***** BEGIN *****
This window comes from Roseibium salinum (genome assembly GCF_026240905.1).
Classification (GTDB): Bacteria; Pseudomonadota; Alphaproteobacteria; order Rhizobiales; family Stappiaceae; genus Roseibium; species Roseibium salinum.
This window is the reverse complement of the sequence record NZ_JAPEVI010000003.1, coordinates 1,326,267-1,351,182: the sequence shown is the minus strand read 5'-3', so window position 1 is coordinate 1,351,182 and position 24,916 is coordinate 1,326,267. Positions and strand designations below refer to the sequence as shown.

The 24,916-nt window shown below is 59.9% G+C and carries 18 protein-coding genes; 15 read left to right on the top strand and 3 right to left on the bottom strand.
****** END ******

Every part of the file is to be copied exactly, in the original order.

This window comes from Roseibium salinum (genome assembly GCF_026240905.1).
Classification (GTDB): Bacteria; Pseudomonadota; Alphaproteobacteria; order Rhizobiales; family Stappiaceae; genus Roseibium; species Roseibium salinum.
This window is the reverse complement of the sequence record NZ_JAPEVI010000003.1, coordinates 1,326,267-1,351,182: the sequence shown is the minus strand read 5'-3', so window position 1 is coordinate 1,351,182 and position 24,916 is coordinate 1,326,267. Positions and strand designations below refer to the sequence as shown.

The 24,916-nt window shown below is 59.9% G+C and carries 18 protein-coding genes; 15 read left to right on the top strand and 3 right to left on the bottom strand.